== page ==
To ask the Secretary of State for Justice, what steps he is taking to support the Solicitors Regulation Authority in ensuring compliance of solicitors' firms with the Government's sanctions regime.
10 June 2022
Under the framework established by the Legal Services Act 2007, the legal profession in England and Wales operates independently of the government. Regulation of legal services is independent of the professions and government.
Lawyers are required to follow strict procedures when transacting with sanctioned individuals. Those individuals are required to obtain a licence from the Office of Financial Sanctions Implementation to make payments for legal services, and lawyers should carefully consider whether their advice is helping the client to comply with the sanctions or is participating or facilitating a breach of those sanctions. There are severe penalties for breaches, including fines and potential imprisonment.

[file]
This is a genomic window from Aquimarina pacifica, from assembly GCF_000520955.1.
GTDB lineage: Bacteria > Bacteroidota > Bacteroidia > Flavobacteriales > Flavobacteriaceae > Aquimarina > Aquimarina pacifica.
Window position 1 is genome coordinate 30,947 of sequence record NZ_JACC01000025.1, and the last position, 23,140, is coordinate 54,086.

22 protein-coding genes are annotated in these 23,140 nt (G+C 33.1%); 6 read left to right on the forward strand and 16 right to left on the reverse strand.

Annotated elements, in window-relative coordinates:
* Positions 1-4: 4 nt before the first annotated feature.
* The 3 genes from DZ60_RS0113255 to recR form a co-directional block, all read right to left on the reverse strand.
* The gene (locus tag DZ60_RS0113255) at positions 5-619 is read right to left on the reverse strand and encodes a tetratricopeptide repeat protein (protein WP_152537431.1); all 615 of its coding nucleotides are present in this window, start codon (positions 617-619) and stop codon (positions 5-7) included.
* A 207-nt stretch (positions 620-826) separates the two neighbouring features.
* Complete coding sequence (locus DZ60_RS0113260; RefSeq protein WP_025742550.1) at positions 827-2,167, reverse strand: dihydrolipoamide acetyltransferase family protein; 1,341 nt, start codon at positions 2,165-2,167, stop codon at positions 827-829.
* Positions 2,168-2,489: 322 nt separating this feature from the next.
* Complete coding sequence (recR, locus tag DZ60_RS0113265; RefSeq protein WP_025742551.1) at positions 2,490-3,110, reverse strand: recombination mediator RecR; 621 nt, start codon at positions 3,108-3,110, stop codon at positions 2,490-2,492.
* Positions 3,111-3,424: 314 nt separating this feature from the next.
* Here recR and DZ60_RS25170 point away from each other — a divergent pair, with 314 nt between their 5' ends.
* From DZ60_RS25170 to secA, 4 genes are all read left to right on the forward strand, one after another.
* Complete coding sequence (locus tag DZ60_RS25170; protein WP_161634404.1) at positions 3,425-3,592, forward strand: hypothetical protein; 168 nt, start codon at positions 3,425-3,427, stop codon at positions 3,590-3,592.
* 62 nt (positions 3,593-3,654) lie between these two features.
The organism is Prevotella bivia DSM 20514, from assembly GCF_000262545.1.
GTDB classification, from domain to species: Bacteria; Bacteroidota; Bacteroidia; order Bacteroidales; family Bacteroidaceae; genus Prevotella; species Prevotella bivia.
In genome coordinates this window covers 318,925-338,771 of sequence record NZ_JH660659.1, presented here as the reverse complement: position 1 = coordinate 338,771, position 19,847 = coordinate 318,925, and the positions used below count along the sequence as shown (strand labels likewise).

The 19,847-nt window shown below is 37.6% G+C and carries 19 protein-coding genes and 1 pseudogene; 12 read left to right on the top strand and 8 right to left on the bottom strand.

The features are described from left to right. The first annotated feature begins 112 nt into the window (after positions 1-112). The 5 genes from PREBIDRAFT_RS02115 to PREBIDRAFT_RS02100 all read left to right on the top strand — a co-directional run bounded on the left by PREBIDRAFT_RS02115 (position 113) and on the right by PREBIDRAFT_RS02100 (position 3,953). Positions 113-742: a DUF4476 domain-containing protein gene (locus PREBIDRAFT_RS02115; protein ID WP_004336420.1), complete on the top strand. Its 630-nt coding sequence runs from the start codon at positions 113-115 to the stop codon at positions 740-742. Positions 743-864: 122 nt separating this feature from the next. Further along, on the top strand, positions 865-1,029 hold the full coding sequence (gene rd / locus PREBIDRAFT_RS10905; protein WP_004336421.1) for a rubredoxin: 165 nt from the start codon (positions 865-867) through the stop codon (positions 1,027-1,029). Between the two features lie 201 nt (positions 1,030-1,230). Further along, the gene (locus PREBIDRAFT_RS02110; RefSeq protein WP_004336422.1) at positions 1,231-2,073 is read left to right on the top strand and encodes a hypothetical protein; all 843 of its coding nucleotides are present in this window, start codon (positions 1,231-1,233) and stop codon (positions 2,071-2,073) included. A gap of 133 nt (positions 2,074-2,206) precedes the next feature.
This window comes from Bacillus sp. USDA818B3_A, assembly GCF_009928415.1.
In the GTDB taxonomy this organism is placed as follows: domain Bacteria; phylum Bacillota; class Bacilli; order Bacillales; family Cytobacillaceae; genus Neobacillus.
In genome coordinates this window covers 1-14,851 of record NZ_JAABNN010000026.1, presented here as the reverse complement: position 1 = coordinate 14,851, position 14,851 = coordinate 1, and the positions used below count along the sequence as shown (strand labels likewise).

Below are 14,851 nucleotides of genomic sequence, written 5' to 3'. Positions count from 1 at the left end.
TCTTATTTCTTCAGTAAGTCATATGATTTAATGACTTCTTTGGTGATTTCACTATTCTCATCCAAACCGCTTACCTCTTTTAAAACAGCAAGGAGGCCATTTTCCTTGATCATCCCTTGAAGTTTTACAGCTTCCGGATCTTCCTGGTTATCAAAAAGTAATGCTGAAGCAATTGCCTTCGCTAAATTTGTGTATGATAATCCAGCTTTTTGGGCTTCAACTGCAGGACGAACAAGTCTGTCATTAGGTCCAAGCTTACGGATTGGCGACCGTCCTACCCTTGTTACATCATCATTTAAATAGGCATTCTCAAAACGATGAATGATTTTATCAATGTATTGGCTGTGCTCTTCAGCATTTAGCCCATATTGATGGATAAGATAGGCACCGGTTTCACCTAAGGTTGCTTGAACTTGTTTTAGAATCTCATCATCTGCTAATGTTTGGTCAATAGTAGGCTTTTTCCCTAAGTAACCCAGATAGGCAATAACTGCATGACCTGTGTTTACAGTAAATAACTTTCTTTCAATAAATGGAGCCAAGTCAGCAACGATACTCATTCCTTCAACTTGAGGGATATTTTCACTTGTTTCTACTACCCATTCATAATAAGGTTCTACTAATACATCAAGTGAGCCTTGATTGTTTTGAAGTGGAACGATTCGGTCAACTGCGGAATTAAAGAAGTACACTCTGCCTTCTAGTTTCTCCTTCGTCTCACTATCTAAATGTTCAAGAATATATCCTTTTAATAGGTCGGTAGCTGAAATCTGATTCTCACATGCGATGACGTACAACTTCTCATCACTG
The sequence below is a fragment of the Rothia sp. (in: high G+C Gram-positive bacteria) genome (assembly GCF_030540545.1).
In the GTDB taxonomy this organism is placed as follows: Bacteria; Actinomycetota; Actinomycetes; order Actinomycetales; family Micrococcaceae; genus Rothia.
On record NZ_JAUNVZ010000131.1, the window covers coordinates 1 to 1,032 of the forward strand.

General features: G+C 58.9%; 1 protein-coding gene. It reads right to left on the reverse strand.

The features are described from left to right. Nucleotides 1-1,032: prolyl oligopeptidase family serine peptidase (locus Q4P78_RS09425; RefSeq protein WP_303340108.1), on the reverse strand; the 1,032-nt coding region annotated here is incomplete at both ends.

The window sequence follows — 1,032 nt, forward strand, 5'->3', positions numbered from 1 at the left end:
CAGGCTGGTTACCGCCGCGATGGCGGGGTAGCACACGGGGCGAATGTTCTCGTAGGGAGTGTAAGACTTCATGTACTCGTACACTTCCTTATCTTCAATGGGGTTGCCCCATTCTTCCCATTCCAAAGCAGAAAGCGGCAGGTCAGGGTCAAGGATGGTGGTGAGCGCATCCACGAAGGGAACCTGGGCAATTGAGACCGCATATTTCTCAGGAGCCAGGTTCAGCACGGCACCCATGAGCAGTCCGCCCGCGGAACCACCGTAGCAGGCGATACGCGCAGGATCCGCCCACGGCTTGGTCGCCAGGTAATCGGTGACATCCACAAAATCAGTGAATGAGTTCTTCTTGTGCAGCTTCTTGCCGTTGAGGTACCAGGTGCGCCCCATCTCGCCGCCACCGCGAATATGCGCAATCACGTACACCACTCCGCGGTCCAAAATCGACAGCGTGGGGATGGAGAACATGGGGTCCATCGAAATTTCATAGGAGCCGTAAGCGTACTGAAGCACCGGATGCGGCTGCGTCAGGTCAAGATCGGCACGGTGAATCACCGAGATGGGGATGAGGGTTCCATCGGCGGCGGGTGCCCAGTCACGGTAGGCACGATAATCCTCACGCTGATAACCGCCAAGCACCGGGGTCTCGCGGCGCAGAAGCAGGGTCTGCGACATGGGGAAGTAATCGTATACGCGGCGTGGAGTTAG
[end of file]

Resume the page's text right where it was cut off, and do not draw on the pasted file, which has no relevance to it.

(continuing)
Legal sector regulators are looking at what can be done to further improve the enforcement of the restrictions under the current sanction and anti-money laundering regime. The Solicitors Regulation Authority (SRA) has also recently consulted on increasing its internal fining powers.
Following the SRA’s consultation on financial penalties, my right hon. Friend, the Deputy Prime Minister, has sought the views of the Law Society, SRA and Legal Services Board on increasing the SRA’s maximum internal fine amount from £2,000 to £25,000, with the view of enhancing the SRA’s enforcement powers to create a stronger deterrent to solicitor misconduct. The Department is also continuing to work closely with regulators and professional bodies to identify tools that will further assist regulators in carrying out their duties under the sanctions regime, while protecting the rule of law.